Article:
Foreign-born Ph.D. graduates with science and engineering degrees from American universities apply to and receive offers for technology startup jobs at the same rate as U.S. citizens, but are only half as likely to actually work at fledgling companies, a Cornell study has found.

New lab opens at Cornell for invasive species research

Five people stand holding a big red scissors and cutting a big red ribbon
August 1, 2019
The new Golden Nematode Quarantine Facility will support scientists' cutting-edge research in the fight against nematodes - microscopic worms that threaten New York State's $54 million potato industry.

Genomic data show how fish fare in evolutionary rapids

August 1, 2019
Scientists have long suspected that rapid evolutionary change in fish is caused by intense harvest pressure. Now, for the first time, scientists have unraveled the genomic changes that caused it.

For Prabhu Pingali, India’s malnutrition puzzle is personal

Woman and children stand in a community discussion circle
July 31, 2019
The founder of the Tata-Cornell Institute for Agriculture and Nutrition, Prabhu Pingali, traveled to his native India to understand why malnutrition is so prevalent and to develop pathways to improve local nutrition.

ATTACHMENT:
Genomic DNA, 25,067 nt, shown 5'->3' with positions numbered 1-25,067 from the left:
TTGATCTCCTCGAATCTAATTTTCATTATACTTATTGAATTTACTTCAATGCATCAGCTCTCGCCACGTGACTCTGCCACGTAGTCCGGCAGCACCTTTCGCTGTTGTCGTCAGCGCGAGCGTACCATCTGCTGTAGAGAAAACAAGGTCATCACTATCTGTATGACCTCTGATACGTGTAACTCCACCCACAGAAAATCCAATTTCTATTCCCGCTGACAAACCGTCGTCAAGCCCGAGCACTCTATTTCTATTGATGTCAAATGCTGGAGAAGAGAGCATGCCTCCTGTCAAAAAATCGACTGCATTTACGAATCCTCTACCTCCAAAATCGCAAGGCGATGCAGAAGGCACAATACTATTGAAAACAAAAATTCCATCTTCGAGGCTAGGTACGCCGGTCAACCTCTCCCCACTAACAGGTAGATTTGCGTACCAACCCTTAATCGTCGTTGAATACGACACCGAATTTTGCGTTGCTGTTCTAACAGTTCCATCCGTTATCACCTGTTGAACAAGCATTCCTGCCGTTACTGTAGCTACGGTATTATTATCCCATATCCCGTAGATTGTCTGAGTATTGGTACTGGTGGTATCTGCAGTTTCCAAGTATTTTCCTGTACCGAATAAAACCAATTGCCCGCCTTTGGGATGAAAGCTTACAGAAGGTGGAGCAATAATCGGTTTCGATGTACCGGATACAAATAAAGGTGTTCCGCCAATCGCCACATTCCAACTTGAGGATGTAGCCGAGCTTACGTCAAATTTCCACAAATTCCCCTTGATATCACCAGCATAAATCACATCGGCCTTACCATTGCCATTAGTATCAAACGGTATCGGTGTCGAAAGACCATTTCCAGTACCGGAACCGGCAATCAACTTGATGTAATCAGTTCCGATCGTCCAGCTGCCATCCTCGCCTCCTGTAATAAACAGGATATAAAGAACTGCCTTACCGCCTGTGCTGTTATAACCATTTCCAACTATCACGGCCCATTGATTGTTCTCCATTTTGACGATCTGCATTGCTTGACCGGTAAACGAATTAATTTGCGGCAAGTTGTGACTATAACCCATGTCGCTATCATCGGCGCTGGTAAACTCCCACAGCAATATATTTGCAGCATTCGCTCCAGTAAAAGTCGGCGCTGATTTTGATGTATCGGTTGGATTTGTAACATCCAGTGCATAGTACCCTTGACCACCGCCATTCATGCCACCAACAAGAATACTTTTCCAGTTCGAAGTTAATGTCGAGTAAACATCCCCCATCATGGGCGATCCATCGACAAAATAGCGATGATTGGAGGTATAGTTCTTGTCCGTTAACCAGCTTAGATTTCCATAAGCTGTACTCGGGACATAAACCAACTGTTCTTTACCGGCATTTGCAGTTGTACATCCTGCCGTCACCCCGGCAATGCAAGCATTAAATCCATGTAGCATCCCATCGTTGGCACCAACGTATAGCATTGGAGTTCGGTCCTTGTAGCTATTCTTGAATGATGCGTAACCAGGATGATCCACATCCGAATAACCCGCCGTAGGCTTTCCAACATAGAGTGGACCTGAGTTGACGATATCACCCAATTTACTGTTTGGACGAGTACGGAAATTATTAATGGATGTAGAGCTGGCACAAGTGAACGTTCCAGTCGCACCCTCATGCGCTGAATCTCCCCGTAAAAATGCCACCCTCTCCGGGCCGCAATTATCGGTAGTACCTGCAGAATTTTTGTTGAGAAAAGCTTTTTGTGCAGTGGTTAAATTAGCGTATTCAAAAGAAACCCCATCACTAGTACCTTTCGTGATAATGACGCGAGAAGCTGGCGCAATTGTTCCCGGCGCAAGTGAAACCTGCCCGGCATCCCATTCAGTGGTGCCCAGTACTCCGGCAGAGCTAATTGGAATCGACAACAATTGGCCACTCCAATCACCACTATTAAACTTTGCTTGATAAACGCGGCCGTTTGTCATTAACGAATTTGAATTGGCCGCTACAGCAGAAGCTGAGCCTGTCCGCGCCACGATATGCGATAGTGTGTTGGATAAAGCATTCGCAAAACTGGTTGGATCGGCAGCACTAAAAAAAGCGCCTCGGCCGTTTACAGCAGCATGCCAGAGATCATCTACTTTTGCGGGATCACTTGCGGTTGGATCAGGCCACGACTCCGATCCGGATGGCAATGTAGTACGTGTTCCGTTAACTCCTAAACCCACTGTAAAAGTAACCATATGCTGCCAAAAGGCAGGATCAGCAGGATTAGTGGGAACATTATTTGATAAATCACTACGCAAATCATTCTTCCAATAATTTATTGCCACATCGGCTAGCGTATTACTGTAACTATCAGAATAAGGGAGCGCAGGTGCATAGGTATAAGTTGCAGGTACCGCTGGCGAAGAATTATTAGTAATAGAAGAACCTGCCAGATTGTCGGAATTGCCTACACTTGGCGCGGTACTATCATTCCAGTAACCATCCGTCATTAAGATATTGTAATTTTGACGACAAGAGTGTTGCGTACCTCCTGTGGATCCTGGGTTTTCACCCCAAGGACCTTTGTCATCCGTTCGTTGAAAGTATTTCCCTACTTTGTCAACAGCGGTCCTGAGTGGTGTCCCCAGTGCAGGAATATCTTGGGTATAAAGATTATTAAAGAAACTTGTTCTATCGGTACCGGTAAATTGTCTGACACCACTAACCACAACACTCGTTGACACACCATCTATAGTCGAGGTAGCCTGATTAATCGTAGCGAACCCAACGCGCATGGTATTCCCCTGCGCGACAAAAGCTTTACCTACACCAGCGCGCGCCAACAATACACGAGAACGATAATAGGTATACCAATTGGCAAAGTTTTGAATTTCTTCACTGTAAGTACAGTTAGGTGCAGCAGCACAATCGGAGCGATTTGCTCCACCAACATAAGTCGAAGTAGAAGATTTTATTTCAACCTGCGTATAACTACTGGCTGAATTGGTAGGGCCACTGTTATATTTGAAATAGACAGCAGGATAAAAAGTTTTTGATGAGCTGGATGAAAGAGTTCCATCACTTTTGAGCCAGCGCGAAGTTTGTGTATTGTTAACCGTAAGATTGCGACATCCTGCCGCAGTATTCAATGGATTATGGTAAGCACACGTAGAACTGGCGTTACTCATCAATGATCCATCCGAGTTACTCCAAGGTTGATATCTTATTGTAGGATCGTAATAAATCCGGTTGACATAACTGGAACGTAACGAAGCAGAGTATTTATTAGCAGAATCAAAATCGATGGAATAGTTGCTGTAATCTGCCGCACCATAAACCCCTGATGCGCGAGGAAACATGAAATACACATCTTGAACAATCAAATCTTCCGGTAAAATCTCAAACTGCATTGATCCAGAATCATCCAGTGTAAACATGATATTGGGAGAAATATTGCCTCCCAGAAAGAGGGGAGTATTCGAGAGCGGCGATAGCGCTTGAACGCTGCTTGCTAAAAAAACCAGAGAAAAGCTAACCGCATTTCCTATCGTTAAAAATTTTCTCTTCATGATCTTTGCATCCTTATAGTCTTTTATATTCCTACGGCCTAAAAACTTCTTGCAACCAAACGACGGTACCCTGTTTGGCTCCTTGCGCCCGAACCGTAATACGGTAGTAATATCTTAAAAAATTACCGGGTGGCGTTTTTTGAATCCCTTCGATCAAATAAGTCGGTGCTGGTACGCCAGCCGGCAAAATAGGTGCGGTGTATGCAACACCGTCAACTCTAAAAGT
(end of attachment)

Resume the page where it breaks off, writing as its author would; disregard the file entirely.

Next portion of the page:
Worm pheromones protect major crops, BTI scientists find

A potted plant with shriveled leaves sits next to a potted plant with healthy green leaves.
July 25, 2019
Protecting crops from pests and pathogens without pesticides has been a longtime goal of farmers. Researchers at Boyce Thompson Institute have found that compounds from microscopic soil roundworms could achieve this aim.

Workshop fuels discussion about biochar, NYS climate goals

Man and two women sitting on a panel speaking into a microphone
July 22, 2019
Cornell and the Atkinson Center helped organize a workshop, “Helping NYS address its climate goals through thermochemical conversion,” on July 16 to develop opportunities for New York to meet its climate goals.